Retail sales in the US rose 0.5% in May seasonally adjusted from April and up 3.2% unadjusted year-over-year, stated the National Retail Federation (NRF). The numbers exclude automobile dealers, gasoline stations and restaurants.
“Today’s retail numbers, and upward revisions to prior months, reinforce the ongoing strength of the consumer and are consistent with a pick up in the pace of the economy in the coming months. The strong job market, recent income gains and elevated confidence translates into ongoing support for spending. Households, in the aggregate, are in solid financial condition but an escalation in trade tariffs will undoubtedly create a considerable downdraft to confidence and spending, or lead to a pullback in spending,” said Jack Kleinhenz, chief economist, NRF.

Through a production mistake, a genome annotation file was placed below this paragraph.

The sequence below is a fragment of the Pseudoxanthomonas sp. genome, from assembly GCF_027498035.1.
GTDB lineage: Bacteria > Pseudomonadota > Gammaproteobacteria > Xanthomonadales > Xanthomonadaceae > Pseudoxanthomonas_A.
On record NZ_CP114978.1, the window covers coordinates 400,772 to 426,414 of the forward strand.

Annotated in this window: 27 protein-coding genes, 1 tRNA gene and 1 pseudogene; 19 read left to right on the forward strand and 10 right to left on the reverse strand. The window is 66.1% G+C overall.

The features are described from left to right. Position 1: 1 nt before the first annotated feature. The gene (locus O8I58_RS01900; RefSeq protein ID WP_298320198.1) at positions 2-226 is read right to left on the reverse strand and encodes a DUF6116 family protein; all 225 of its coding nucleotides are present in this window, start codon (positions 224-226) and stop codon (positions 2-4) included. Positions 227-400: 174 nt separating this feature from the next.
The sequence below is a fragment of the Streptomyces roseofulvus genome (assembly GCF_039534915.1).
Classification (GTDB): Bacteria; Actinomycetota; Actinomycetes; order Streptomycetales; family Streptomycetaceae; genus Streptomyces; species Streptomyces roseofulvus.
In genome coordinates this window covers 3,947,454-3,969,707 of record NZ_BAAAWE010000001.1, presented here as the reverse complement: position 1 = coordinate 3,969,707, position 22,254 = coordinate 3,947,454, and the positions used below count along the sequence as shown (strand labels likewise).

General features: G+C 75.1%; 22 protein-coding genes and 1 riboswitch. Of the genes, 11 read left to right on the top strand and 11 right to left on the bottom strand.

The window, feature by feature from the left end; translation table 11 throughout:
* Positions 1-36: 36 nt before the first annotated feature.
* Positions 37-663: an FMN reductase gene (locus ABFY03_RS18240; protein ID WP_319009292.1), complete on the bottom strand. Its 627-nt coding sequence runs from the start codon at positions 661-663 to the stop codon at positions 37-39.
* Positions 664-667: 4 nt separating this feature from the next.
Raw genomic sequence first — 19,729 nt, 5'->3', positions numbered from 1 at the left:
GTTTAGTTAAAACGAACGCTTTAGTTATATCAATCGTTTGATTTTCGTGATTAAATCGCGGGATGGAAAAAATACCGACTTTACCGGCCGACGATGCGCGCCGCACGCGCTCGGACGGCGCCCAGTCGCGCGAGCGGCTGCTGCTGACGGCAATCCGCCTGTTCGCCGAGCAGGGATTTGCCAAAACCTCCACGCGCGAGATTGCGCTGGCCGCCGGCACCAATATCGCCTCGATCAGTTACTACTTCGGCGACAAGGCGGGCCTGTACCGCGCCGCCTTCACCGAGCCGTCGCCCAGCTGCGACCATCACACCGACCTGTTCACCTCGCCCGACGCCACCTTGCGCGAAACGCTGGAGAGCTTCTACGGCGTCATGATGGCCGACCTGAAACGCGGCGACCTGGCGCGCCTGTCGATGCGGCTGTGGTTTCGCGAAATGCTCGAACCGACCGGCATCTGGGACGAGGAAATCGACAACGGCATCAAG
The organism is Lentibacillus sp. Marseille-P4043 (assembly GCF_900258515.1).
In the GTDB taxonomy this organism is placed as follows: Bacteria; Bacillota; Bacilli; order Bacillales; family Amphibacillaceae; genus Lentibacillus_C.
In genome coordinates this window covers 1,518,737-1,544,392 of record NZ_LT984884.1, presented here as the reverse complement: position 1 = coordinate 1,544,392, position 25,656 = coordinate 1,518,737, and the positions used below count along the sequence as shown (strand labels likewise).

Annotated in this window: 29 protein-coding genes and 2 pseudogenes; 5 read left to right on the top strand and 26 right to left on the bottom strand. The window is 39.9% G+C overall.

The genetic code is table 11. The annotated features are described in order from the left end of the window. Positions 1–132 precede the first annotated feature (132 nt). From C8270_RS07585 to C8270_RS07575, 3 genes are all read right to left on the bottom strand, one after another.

Revisions to April monthly data were significant with retail sales reversing a loss of 0.2% monthly change to a gain of 0.3%. Retail sales data has been unusually choppy given the economic environment in recent months which include the partial government shutdown, volatile energy prices, roller coaster equity markets, notwithstanding escalating trade tensions.
May’s retail sales increases were broad based, with nearly all categories showing gains, with the only decline coming from food and beverage stores.
As of May, the three-month moving average was up 3.3% over the same period a year ago, compared with a gain of 2.9% in April. May’s results build on a revised gain of 0.3% month-over-month and a revised 5.9% gain year-over-year in April.